Eyeflare.com's events calendar 2009 - Part 1

For 2009, we’ve found a calendar of unusual or fascinating events for each month to plan your travels around, ranging from Carnival in Rio de Janiero to a Rock, Paper, Scissors competition in Canada. We’ve split the events into 4 posts, and here’s the first one covering January to March 2009:


Lake Macquarie in AustraliaLake Macquarie, Australia: The Lake Macquarie Australia Day Festival at Speers Point Park attracts over 25,000 people and over 100 boats on the lake. The day includes an outdoor movie in the morning on the 40 sqm screen, citizenship ceremony, entertainment on the stage all afternoon, amusement rides, market stalls, and community displays. The celebrations begin at 9 am and ends at 9 pm. The evening concert kicks off at 6 pm with the BBQ Kings, Carpe Idiotus, Liz Taylor and headline act James Reyne. A spectacular fireworks display ends the celebrations at 9 pm. And after the festival ends, there’s the lake to chill on for a few more days before continuing your travels around Australia. More information at www.lakemac.com.au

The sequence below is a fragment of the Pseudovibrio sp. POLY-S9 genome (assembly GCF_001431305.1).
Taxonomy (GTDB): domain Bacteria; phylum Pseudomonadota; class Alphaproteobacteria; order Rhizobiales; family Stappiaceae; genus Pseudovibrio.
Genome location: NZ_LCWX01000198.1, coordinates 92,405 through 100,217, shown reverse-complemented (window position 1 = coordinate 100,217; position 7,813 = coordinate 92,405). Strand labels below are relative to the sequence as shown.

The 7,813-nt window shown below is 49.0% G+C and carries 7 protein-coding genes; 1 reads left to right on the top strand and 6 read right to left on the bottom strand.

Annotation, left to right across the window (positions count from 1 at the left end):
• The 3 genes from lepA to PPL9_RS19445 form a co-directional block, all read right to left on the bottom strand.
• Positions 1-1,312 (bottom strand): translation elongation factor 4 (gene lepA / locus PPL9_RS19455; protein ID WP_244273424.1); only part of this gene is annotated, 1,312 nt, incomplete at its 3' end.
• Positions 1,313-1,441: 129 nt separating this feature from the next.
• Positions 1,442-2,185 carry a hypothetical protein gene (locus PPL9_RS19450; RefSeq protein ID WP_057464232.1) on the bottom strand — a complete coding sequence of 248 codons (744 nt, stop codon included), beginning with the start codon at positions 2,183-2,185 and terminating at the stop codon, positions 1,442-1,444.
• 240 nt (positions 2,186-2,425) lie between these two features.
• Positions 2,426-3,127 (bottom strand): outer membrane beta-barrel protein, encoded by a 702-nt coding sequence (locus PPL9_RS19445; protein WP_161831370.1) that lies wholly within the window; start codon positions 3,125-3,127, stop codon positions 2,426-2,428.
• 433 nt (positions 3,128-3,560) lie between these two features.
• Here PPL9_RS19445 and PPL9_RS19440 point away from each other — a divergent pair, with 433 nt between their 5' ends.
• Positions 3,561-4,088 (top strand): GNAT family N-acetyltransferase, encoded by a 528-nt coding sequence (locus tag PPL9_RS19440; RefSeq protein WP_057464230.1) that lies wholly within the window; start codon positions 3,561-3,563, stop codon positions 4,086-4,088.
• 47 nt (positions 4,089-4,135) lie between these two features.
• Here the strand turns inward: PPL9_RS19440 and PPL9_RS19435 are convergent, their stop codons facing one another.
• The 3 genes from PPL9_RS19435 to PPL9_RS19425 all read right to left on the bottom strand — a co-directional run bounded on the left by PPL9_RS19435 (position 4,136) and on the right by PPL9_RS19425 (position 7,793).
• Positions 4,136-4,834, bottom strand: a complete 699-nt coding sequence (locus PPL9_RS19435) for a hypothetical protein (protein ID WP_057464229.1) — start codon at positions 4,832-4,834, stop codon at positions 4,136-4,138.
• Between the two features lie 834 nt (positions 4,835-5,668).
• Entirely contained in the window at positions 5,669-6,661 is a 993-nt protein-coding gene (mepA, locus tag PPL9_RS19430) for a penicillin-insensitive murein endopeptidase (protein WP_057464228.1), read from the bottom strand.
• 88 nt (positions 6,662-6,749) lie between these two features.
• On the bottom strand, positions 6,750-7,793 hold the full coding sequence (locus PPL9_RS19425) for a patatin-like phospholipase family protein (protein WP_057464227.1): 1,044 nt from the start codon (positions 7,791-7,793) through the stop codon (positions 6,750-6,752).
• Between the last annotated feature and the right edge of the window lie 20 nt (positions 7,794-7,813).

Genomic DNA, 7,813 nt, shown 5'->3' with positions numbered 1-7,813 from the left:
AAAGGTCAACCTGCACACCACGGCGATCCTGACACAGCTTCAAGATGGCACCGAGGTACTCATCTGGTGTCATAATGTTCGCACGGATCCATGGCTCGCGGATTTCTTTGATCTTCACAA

Carnival revellers in Rio de JaneiroRio de Janeiro, Brazil: Carnival in Rio de Janeiro is recognised as the world’s biggest festival. Brazilians know how to party with style and more than 500,000 foreigners also pour in to join this wild 4-day samba celebration. It kicks off with the crowning of the Fat King, who is presented with a giant silver and gold key by the city mayor. Then it continues on with parades, parties, and fun in the streets and squares, bars, clubs, and cafes. Best of all, it’s absolutely free. In 2009, the Rio Carnival starts on 22 February. More information at www.rio-carnival.net.


Cherry blossoms in JapanAnywhere in Japan: Cherry blossom time is celebrated across Japan with hanami parties under the blooming trees. There are dozens of cherry varieties, most of which flower for just a couple of days in spring. In some places the blossoms are lit up in the evening. Hanami can just mean a stroll in the park but it traditionally involves a picnic. Famous viewing areas can get crowded and the best spots get very crowded. Typical tactics are to spread a picnic blanket early in the morning and either mark it with a name and start time or have someone stand guard until the rest of the group arrives. Viewing times can vary from January to the end of April according to the area and season. More information at www.japan-guide.com/e/e2011.html.

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We’ll shortly publish the next post in the series, covering April through June’s events. To make sure you don’t miss the events, subscribe to our RSS feed now.

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